For over three decades, so-called Afro-Brazilian art — i.e. part of the collection of works by black artists from the 18th and 19th centuries, from the pre-modernist and modernist periods (post-1888 to the 1950s), as well as contemporary black artists (from the 1960s to today) — has been linked to Emanoel Araújo, the person responsible for putting forward these names, democratizing access, and safeguarding their memories and artistic achievements.
Araújo’s systematic promotional stance ensured that artists such as Mestre Valentim, José Teófilo de Jesus, Estevão Silva, the brothers Artur and João Timóteo da Costa, Wilson Tibério, Rubem Valentim, Mestre Didi, Yedamaria, Alexandre Ignácio Alves, Edival Ramosa, Bauer Sá, and many others were introduced to to a wider audience. This took place through an impressive number of exhibitions, followed by compelling publications, such as A mão afro-brasileira (The Afro-Brazilian Hand, 1988) and A nova mão afro-brasileira (The New Afro-Brazilian Hand, 2013), Negro de corpo e alma (Black in Body and Soul, 2000) and Museu Afro Brasil: um conceito em perspectiva (Museu Afro Brasil: a concept in perspective, 2006), in addition to the republication, in its entirety, of classic texts on black Brazilian art, such as As bellas-artes nos colonos pretos no Brazil: a esculptura (Fine Arts in Brazilian Negro Settlements: Sculpture, 1904) by Raimundo Nina Rodrigues, or O negro brasileiro nas artes plásticas (Black Brazilians in the Visual Arts, 1968), by Clarival do Prado Valadares.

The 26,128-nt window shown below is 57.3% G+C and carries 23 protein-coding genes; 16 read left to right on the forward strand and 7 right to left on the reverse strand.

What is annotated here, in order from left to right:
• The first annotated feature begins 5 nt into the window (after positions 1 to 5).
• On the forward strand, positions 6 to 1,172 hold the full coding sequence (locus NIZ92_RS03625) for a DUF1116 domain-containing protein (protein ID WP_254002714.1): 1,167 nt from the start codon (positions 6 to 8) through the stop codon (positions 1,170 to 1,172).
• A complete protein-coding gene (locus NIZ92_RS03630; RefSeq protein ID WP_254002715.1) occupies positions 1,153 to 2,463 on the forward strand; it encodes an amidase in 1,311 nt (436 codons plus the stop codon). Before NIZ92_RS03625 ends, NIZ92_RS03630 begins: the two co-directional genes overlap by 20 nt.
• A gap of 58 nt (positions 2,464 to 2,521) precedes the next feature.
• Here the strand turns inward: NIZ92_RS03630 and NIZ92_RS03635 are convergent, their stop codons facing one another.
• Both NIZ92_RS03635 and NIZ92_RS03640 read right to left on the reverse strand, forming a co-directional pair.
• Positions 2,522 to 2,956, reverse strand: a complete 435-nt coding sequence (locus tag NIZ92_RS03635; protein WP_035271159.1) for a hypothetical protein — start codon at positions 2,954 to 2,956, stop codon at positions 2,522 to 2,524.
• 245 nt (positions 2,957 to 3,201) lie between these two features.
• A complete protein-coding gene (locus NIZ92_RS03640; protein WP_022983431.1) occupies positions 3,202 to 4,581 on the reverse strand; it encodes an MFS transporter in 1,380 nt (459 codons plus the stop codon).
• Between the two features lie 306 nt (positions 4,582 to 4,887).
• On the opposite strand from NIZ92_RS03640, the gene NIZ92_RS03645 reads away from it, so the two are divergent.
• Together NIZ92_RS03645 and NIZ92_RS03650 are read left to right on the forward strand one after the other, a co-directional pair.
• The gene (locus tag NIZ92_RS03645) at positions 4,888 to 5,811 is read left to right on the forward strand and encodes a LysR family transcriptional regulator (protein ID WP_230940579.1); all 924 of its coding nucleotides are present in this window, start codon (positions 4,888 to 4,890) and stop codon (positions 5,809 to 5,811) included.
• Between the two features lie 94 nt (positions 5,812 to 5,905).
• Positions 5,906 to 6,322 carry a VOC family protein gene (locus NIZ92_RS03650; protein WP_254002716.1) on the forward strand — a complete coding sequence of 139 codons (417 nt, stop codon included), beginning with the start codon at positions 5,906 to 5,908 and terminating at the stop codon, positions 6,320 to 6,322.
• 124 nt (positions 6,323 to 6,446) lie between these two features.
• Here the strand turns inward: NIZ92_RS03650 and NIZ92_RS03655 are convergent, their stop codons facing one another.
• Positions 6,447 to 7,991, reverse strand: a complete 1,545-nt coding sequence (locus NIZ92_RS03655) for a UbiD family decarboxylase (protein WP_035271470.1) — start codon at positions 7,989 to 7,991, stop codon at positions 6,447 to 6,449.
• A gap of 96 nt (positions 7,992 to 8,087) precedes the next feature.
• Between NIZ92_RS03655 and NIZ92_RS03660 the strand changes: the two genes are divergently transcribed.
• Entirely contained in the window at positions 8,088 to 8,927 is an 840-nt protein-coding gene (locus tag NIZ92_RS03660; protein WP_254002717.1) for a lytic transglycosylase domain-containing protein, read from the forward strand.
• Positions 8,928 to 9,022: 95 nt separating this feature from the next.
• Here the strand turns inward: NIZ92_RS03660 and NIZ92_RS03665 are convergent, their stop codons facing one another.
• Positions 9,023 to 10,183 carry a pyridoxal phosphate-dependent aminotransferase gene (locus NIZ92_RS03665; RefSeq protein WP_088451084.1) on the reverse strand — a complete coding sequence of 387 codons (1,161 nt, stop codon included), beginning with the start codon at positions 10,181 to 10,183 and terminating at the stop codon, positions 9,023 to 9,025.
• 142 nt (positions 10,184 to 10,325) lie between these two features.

What came before visibility?
Current, but delayed, institutional interest in black authorship – in theater, cinema and in the visual arts in particular – has created buzz in the Brazilian cultural scene, especially in São Paulo. Despite historic barriers to the upward mobility of black people, there seems to finally be recognition of the importance of black artists in Brazil. This institutional appeal – the height of which was the Afro-Atlantic Histories exhibition (2018), which presented a wide range of artistic production within the Atlantic context – should alert us to the risks of the “commodification” of black art, which leads to it being circulated as promoted by those with greater resources. It’s worth remembering that large financial investments end up burying the necessary social work that preceded the current visibility.